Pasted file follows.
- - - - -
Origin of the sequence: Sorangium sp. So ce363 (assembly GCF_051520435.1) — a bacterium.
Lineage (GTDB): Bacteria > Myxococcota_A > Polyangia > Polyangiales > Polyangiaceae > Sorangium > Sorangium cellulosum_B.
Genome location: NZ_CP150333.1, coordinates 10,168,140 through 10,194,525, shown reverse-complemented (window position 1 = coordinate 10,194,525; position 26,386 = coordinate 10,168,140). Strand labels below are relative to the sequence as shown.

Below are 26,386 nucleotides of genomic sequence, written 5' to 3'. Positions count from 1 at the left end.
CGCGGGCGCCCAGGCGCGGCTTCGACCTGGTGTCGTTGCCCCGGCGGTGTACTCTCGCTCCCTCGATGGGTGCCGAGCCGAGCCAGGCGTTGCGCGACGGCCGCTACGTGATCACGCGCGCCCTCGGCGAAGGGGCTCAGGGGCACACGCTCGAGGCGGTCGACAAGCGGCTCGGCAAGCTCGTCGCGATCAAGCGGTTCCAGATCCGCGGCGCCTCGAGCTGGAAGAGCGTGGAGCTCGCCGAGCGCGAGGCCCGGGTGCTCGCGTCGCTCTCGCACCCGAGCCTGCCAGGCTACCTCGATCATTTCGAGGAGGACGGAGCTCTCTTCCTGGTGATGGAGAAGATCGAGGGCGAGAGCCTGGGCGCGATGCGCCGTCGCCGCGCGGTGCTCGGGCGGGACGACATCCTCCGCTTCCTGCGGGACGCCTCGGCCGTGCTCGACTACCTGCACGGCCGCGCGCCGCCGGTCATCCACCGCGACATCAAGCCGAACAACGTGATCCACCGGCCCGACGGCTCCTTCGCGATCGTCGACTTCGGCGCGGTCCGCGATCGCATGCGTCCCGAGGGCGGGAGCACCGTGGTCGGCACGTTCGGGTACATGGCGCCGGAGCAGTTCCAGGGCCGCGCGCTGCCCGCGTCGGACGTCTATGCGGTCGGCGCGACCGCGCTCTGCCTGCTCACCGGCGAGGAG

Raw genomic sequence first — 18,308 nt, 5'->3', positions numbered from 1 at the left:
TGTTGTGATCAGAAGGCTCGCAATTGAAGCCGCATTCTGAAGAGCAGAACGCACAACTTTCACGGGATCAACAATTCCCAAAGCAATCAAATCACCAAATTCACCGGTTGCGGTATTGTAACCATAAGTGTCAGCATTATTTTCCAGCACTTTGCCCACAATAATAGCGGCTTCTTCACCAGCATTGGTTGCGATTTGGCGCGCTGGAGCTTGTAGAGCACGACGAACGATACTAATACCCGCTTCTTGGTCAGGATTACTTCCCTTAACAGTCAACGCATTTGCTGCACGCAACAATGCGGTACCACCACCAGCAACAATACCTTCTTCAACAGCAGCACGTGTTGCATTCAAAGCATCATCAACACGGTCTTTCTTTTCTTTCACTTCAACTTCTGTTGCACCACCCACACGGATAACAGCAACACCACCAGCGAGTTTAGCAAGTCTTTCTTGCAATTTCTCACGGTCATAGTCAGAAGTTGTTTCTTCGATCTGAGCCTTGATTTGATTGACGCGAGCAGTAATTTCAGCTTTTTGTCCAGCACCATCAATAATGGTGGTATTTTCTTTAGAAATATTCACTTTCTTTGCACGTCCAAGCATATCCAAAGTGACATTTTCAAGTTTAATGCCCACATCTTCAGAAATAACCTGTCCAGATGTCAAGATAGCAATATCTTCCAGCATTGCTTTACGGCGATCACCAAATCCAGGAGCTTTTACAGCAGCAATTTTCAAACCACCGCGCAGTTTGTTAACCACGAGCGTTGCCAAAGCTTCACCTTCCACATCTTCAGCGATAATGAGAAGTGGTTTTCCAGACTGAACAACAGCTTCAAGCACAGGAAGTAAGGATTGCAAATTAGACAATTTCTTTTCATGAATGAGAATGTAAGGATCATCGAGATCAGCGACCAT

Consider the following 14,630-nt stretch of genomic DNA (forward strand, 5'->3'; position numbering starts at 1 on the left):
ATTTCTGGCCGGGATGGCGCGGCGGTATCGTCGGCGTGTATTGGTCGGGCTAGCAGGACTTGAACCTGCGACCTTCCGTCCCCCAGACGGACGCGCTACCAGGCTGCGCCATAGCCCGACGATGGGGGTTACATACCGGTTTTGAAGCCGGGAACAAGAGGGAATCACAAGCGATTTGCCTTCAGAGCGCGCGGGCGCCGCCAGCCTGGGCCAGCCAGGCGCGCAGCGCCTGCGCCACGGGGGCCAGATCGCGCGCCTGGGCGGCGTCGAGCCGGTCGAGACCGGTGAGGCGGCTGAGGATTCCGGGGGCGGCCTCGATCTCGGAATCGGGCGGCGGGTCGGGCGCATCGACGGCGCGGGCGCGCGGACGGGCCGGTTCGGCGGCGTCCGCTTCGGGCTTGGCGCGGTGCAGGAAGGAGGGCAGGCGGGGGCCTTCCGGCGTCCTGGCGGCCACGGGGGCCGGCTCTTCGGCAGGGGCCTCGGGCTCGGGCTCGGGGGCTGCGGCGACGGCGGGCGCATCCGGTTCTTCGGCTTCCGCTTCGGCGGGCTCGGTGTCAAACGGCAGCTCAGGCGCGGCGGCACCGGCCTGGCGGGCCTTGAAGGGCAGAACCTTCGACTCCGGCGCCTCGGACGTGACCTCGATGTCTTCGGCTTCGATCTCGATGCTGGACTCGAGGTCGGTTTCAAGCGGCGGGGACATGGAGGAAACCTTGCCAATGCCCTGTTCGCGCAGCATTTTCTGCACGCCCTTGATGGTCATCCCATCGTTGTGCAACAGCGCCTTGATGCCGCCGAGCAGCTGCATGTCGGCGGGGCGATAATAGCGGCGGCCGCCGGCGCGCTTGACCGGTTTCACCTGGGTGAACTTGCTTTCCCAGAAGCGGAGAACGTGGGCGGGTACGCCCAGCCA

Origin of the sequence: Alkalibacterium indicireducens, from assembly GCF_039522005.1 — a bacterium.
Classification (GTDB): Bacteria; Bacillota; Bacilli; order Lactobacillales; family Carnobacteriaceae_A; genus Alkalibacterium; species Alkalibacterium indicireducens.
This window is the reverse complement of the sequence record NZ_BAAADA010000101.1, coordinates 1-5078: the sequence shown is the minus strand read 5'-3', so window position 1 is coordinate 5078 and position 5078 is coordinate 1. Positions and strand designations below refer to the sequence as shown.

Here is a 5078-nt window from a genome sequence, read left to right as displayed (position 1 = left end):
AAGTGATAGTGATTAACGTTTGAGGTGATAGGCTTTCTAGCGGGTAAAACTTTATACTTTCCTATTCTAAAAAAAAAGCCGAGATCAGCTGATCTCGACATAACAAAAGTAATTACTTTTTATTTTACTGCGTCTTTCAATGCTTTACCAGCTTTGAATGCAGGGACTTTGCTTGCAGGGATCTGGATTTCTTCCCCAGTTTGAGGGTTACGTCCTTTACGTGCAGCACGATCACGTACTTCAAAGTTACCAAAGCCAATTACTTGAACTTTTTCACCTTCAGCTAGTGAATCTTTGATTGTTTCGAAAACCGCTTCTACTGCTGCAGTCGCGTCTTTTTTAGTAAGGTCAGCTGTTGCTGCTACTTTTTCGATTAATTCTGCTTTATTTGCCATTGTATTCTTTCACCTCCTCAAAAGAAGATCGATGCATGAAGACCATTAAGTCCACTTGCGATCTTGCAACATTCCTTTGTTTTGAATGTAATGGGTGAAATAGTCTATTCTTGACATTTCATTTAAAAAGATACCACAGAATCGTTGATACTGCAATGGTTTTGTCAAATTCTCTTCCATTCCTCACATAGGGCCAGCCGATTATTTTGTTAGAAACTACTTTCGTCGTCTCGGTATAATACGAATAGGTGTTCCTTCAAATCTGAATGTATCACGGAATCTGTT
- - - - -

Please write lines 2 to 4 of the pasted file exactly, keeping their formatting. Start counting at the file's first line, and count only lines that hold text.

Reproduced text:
Lineage (GTDB): Bacteria > Myxococcota_A > Polyangia > Polyangiales > Polyangiaceae > Sorangium > Sorangium cellulosum_B.
Genome location: NZ_CP150333.1, coordinates 10,168,140 through 10,194,525, shown reverse-complemented (window position 1 = coordinate 10,194,525; position 26,386 = coordinate 10,168,140). Strand labels below are relative to the sequence as shown.

Below are 26,386 nucleotides of genomic sequence, written 5' to 3'. Positions count from 1 at the left end.